Grinding coffee beans stored in a frozen bean cellar without defrosting? - Page 2

Grinders are one of the keys to exceptional espresso. Discuss them here.
BruceWayne
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#11: Post by BruceWayne »

Frost free freezers cycle the temperature to melt the frost. Also, you want your freezer to be at least 0 F if not colder, so two likely reason you didn't get good results.

jpender

#12: Post by jpender » replying to BruceWayne »

Can you explain why you believe that would matter?

tesuji

#13: Post by tesuji »

Formation of ice crystals, and/or expansion of water due to freezing, may cause microscopic damage to cell walls, increasing oxidation and the potential for development of off flavors?

BruceWayne
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#14: Post by BruceWayne »

A frost free freezer has to raise the temperature to at least 0 C to melt the frost, so the freezer is cycling from its lowest temp to the melting point of water. When I was searching for articles on the effects of freezing on coffee, it looks like keeping coffee at liquid nitrogen temps stops bean degradation entirely, while most of the processes that degrade stored beans happen between room temp and -20 C. Keeping the beans at a constant temp below -20 C (-4 F) extends the storage time significantly.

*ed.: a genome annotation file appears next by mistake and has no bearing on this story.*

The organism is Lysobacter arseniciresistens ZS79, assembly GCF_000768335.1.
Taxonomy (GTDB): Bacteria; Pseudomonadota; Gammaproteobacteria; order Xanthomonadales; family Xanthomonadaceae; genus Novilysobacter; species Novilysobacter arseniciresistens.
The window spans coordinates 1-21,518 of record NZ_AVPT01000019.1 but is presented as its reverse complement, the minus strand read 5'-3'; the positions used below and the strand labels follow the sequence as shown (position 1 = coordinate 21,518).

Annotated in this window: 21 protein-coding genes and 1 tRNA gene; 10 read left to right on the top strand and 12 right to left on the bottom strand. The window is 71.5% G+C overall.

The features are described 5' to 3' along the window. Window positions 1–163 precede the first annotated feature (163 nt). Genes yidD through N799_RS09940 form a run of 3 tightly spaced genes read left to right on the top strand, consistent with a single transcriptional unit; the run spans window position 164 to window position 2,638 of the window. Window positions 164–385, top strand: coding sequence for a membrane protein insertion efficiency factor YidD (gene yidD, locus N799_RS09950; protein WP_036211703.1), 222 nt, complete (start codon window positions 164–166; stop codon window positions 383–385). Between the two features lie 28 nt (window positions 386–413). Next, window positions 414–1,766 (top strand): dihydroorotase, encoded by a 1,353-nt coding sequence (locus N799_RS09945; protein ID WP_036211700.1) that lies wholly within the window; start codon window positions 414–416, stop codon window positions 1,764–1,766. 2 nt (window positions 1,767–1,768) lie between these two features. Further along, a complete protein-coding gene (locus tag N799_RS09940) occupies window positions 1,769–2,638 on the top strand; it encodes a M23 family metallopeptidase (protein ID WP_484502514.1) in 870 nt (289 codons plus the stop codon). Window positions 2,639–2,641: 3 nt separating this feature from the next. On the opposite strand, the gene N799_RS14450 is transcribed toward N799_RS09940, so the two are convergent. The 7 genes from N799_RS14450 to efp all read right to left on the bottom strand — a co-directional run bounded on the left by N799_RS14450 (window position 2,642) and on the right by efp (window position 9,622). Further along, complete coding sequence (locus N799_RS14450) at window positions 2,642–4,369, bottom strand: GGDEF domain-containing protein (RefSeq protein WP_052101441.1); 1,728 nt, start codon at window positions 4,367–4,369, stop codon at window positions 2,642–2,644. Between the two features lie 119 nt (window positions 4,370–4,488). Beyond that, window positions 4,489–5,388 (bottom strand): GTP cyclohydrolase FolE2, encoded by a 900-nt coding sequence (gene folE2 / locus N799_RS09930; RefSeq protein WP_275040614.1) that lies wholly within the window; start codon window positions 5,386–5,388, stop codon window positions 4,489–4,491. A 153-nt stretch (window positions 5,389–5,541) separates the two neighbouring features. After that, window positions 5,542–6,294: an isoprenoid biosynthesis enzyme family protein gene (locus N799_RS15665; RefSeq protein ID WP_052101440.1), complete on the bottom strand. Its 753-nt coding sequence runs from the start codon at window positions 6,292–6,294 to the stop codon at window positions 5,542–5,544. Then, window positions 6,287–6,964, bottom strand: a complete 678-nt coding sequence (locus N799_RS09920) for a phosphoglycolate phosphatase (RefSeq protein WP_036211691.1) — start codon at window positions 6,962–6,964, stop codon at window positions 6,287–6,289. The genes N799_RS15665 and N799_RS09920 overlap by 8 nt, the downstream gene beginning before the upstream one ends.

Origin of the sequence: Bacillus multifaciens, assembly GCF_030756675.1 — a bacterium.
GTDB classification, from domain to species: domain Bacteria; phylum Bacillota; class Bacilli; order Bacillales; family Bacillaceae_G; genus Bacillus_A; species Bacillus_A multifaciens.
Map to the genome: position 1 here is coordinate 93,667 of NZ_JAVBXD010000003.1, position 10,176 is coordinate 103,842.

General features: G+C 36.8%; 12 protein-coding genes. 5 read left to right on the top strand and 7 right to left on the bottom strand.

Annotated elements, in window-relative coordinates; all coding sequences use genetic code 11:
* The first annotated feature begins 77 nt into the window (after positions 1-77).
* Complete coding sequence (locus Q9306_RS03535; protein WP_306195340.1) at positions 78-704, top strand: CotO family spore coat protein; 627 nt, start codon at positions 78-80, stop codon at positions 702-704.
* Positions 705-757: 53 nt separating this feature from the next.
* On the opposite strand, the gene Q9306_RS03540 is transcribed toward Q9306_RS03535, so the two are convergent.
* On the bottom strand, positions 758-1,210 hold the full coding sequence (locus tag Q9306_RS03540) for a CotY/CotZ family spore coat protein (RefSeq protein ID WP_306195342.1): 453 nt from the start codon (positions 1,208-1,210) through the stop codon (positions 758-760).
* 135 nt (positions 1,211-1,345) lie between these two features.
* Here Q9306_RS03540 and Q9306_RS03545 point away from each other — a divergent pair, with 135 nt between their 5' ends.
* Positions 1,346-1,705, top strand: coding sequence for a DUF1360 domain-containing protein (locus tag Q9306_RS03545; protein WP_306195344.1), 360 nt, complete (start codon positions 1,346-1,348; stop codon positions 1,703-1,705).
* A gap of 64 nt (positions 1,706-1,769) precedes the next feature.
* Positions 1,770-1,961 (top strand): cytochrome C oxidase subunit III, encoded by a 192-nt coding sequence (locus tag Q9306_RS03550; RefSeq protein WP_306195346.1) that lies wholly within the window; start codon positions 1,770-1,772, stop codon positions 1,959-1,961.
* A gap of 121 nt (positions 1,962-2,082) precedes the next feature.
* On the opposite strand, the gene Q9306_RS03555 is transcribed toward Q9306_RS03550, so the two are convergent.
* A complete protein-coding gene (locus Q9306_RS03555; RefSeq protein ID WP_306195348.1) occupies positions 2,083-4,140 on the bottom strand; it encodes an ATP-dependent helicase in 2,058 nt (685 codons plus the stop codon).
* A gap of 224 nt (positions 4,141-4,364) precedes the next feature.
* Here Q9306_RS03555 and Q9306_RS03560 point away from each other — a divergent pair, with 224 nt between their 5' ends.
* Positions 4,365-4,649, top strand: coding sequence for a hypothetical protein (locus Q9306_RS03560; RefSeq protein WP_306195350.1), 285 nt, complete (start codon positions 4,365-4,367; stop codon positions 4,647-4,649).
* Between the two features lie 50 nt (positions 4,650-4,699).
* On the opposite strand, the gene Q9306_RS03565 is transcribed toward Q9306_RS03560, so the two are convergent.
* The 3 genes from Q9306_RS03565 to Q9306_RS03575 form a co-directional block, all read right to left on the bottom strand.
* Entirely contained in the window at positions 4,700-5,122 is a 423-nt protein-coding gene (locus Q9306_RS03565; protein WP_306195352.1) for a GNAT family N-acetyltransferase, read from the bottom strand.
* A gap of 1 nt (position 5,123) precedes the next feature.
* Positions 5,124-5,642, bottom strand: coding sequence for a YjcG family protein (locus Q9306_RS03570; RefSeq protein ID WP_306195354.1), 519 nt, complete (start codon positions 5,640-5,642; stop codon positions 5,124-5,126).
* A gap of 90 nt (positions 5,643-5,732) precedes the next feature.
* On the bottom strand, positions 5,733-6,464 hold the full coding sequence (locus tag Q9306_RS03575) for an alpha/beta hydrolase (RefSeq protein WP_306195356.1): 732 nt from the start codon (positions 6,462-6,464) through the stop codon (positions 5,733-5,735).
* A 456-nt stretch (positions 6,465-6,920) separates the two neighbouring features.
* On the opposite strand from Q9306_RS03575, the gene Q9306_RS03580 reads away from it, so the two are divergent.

The thermometer I bought for my freezer indicates the freezing zone starts at 0 F for storage and you'll find recommendations to keep freezers at least that temp for long term storage.

So, your freezer isn't cold enough and is constantly cycling to even warmer temperatures regularly. I keep my beans in a chest freezer that's a few degrees below 0 F and have excellent results so far.

jpender

#15: Post by jpender »

Frost free freezers don't warm up above 0°C. If they did all of your ice cream would melt.

BruceWayne wrote:The thermometer I bought for my freezer indicates the freezing zone starts at 0 F for storage and you'll find recommendations to keep freezers at least that temp for long term storage.